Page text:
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Homegrown medical marijuana for NH patients not happening any time soon

New Hampshire Union Leader

April 22. 2014 8:13PM

CONCORD — Supporters of a grow-your-own provision in the state's medical marijuana law were dealt a blow by a Senate committee, which voted 3-1 on Tuesday to send the self-cultivation proposal to interim study, most likely killing the bill for this year.

The vote against the measure, which had passed the Democrat-controlled House by a large margin, protects Gov. Maggie Hassan from a potentially embarrassing veto fight. In addition to a veto threat from the governor, the bill was opposed by the Department of Safety, the New Hampshire State Police and individual police chiefs.

The Health, Education, and Human Services Committee discussed the bill briefly before voting on the motion by Sen. Peggy Gilmour, D-Hollis, to send the bill to interim study.

It would have provided licensed patients with legal access to medical marijuana while the state develops a system of regulated cultivation and distribution through so-called Alternative Treatment Centers.

Sponsored by Rep. Donald "Ted" Wright, R-Tuftonboro, HB 1622 would allow certified patients or their caregivers to possess up to two mature marijuana plants and 12 immature plants or seedlings.

Patients and caregivers would be required to report their cultivation locations to the Department of Health and Human Services, and would lose their ability to cultivate once an alternative treatment center opens within 30 miles of their residence.

The bill passed the House in a 227-73 vote in early March.

If the Senate upholds its committee recommendation, patients will likely have no legal protection if they purchase or use cannabis until alternative treatment centers open, which could take another year and a half or more, said Matt Simon, New England political director for the Marijuana Policy Project.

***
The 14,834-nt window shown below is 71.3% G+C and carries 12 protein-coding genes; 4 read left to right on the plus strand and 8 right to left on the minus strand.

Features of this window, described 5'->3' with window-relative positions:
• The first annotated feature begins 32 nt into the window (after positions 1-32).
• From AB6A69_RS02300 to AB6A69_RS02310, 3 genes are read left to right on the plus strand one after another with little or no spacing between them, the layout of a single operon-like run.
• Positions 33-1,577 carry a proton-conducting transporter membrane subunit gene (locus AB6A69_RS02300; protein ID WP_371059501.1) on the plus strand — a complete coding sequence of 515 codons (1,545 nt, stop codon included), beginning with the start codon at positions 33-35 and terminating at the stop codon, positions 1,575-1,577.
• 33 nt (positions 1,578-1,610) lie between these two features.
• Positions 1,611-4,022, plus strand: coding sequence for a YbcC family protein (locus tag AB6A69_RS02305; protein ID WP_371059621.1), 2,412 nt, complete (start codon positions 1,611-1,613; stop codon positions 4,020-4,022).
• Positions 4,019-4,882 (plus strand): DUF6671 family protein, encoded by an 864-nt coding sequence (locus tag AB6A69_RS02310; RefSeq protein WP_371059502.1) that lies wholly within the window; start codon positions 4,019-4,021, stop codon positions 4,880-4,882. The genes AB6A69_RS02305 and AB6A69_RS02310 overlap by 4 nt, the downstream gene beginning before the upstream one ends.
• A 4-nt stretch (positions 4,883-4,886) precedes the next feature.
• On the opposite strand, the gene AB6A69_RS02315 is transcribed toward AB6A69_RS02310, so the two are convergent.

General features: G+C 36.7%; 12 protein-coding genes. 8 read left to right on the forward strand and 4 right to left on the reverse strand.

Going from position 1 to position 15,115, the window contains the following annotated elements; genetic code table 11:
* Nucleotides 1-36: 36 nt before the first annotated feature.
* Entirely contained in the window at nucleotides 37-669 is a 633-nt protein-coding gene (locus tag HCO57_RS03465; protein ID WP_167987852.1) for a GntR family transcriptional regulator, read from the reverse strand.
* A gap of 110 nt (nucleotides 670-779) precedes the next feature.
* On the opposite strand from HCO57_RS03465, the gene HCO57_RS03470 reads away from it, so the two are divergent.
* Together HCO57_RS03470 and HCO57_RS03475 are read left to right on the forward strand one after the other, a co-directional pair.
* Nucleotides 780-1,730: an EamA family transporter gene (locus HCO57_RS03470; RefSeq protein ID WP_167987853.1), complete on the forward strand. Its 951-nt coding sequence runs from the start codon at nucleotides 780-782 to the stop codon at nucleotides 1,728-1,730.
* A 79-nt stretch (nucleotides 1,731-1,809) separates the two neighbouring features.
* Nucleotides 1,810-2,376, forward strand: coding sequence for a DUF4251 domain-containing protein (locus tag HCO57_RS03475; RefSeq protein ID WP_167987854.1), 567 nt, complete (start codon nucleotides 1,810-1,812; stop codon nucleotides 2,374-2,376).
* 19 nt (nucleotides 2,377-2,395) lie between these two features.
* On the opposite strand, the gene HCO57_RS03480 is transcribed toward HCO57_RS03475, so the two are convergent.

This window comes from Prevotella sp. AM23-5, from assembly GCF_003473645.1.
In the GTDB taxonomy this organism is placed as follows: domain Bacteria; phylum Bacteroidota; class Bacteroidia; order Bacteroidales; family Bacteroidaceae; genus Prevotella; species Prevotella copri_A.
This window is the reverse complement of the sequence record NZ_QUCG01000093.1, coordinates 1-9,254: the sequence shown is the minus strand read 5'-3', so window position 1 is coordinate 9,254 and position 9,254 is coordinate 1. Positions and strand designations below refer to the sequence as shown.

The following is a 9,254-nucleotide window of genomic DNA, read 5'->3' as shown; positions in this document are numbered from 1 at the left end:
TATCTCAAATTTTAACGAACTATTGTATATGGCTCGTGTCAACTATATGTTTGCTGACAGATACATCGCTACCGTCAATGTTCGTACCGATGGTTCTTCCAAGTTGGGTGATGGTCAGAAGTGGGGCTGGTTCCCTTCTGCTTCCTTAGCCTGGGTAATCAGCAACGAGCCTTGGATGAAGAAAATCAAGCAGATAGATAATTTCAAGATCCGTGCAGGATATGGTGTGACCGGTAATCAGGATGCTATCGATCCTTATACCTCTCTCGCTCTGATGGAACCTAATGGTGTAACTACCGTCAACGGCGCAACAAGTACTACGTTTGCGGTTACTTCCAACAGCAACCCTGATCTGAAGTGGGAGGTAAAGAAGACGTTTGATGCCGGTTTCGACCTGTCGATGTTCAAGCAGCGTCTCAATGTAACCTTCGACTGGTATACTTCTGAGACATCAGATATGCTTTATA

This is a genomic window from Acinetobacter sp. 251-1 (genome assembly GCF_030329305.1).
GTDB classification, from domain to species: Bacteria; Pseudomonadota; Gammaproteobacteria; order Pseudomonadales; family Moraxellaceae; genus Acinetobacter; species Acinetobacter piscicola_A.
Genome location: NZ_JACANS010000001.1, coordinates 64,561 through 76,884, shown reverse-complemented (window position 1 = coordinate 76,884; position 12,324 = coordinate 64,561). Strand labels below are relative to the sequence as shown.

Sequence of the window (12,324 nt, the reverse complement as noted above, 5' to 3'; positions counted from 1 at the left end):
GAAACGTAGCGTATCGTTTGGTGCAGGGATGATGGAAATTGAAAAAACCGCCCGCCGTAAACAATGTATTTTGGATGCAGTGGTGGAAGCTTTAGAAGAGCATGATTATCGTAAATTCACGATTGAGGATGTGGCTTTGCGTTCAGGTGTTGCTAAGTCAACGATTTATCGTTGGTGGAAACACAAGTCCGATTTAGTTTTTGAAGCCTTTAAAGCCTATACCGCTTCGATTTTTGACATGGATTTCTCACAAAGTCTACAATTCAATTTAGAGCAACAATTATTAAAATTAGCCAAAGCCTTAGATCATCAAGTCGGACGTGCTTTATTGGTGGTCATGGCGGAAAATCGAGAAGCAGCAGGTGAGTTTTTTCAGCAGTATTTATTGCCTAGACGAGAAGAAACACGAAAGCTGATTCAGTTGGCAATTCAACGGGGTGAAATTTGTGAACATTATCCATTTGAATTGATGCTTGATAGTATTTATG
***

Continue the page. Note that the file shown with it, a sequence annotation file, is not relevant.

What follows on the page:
Supporters of the measure had hoped that an amendment proposed by Wright would help get the bill out of committee to the full Senate. Wright's amendment would have added a sunset provision, repealing the home-grow option when the fourth alternative treatment center opened.

Senators voted 3-1 against the amendment, with Sen. John Reagan, R-Deerfield, the lone dissenter. Sens. Nancy Stiles, R-Hampton, and Molly Kelly, D-Keene, joined Gilmour in the majority.

"Passing HB 1622 was the only way to make New Hampshire's medical marijuana law workable for patients in the here and now," said Simon. "Sadly, Gov. Hassan and a number of senators are still putting the opinions of a few police chiefs ahead of the needs of seriously ill patients."

Patients in Vermont, Maine and Massachusetts can legally grow their own cannabis.

Republican gubernatorial candidate Andrew Hemmingway, a supporter of self-cultivation by patients, was on hand for the committee vote.

"This is an important issue," he said. "The majority of voters in New Hampshire support it, so I'm disappointed. Gov. Hassan is allowing patients to suffer based purely on politics."

Hassan's spokeman, William Hinkle, said the governor continues to share the concerns of law enforcement about the state's ability to effectively regulate a home-grow option. "She believes that the dispensary approach is the right way to allow for the use of medical marijuana with proper oversight measures to prevent abuse," he said.

Reagan suggested that the Department of Health and Human Services expedite the distribution of state-issued ID cards to certified patients.

"We still have all these people who are very sick and they are worried about being arrested," he said. "We would like Health and Human Services to proceed to give these people in extreme cases some protection from arrest because they are out there on the street trying to buy this stuff because they can't get it legally."

Gilmour agreed, saying, "We should send the message that no delay in issuing the cards will be tolerated."

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